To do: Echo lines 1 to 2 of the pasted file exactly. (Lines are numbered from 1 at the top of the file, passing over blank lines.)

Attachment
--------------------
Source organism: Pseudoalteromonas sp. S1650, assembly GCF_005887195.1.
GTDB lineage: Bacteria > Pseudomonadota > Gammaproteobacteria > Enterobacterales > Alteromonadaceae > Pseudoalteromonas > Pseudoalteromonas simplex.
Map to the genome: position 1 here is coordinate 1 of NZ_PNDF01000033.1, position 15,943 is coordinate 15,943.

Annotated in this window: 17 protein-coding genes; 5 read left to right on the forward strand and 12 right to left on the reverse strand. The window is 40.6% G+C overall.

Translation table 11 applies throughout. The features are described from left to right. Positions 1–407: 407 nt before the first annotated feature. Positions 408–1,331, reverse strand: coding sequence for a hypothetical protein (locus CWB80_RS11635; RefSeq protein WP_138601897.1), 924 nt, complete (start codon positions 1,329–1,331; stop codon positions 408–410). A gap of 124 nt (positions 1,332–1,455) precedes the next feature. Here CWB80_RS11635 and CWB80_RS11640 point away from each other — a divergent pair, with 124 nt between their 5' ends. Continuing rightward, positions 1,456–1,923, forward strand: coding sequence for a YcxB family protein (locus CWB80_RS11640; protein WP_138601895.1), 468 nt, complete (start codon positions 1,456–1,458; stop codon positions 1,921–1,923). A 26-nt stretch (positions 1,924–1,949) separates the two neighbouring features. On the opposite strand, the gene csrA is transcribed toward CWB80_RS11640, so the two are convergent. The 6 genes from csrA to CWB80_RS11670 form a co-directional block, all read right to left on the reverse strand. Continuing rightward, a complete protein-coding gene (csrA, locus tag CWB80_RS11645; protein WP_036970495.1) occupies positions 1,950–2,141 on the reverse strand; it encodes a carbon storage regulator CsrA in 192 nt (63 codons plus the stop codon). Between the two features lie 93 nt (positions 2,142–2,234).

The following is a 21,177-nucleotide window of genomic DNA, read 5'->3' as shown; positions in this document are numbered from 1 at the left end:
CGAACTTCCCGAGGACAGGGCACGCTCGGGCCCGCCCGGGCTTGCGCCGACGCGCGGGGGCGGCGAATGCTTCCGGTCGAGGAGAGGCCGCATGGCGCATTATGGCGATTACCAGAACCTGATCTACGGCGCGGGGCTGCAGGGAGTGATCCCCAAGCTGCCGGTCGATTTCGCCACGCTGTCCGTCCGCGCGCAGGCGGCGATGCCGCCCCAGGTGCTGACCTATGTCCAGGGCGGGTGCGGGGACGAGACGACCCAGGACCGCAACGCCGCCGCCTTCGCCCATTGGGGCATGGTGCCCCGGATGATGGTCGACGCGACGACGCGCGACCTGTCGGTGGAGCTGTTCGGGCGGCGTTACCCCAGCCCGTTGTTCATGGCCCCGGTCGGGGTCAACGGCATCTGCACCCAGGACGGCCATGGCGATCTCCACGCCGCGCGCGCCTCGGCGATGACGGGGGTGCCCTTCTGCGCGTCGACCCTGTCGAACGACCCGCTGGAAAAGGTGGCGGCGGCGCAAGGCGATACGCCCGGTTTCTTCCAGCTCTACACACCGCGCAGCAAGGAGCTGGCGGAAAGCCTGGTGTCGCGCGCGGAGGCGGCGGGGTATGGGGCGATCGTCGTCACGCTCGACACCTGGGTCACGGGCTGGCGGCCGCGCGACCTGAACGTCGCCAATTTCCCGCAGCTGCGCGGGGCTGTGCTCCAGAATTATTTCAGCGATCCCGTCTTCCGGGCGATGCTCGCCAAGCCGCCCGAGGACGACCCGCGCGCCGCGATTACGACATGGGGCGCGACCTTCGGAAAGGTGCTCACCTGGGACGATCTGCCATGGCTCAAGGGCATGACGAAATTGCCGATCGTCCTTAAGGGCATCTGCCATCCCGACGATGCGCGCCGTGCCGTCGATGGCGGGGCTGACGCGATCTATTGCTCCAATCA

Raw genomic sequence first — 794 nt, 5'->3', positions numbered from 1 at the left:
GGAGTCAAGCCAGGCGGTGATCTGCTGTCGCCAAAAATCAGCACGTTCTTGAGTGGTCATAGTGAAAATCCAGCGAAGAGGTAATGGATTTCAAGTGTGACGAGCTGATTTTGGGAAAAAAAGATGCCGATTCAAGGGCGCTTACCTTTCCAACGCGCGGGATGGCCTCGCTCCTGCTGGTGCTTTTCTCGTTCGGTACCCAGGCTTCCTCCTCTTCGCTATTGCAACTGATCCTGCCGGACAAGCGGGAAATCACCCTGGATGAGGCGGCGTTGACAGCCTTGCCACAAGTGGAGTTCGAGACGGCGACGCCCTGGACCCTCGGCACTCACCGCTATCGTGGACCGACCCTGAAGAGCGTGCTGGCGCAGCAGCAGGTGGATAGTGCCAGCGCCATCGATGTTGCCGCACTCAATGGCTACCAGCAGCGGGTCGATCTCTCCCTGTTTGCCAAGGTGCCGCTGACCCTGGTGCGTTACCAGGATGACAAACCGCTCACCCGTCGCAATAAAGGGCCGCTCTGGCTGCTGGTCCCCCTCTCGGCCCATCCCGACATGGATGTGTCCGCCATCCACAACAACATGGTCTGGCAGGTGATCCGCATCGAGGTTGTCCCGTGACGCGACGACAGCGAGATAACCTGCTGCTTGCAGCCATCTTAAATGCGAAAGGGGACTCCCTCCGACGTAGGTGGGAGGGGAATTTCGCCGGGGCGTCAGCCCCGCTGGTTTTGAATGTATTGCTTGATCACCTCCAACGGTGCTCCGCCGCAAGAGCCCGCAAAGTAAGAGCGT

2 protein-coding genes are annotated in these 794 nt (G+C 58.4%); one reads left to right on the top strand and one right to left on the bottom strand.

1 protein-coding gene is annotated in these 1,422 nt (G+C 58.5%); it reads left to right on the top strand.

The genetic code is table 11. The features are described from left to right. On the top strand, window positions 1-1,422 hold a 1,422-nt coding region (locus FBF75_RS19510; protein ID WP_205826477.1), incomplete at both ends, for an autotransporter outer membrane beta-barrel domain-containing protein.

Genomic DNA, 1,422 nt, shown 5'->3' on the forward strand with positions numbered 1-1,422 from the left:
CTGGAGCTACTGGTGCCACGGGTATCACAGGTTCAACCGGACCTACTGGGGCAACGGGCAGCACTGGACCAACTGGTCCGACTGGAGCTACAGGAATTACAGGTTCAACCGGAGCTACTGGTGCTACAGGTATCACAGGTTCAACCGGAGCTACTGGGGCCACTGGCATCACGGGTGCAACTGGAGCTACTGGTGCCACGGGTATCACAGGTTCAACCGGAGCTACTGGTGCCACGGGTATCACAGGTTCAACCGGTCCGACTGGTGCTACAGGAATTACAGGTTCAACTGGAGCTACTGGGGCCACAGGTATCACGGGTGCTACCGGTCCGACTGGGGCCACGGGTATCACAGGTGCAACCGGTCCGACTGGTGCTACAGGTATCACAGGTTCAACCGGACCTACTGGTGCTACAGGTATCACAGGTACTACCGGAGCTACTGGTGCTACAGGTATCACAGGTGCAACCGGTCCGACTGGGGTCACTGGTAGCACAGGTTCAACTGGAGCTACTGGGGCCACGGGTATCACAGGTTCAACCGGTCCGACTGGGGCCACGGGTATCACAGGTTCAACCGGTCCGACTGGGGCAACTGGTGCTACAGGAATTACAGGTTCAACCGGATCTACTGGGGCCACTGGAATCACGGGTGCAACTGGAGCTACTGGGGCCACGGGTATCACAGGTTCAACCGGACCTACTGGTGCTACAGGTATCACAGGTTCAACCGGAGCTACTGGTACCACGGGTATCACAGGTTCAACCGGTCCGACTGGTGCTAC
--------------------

Source organism: Pseudoalteromonas sp. S1650, assembly GCF_005887195.1.
GTDB lineage: Bacteria > Pseudomonadota > Gammaproteobacteria > Enterobacterales > Alteromonadaceae > Pseudoalteromonas > Pseudoalteromonas simplex.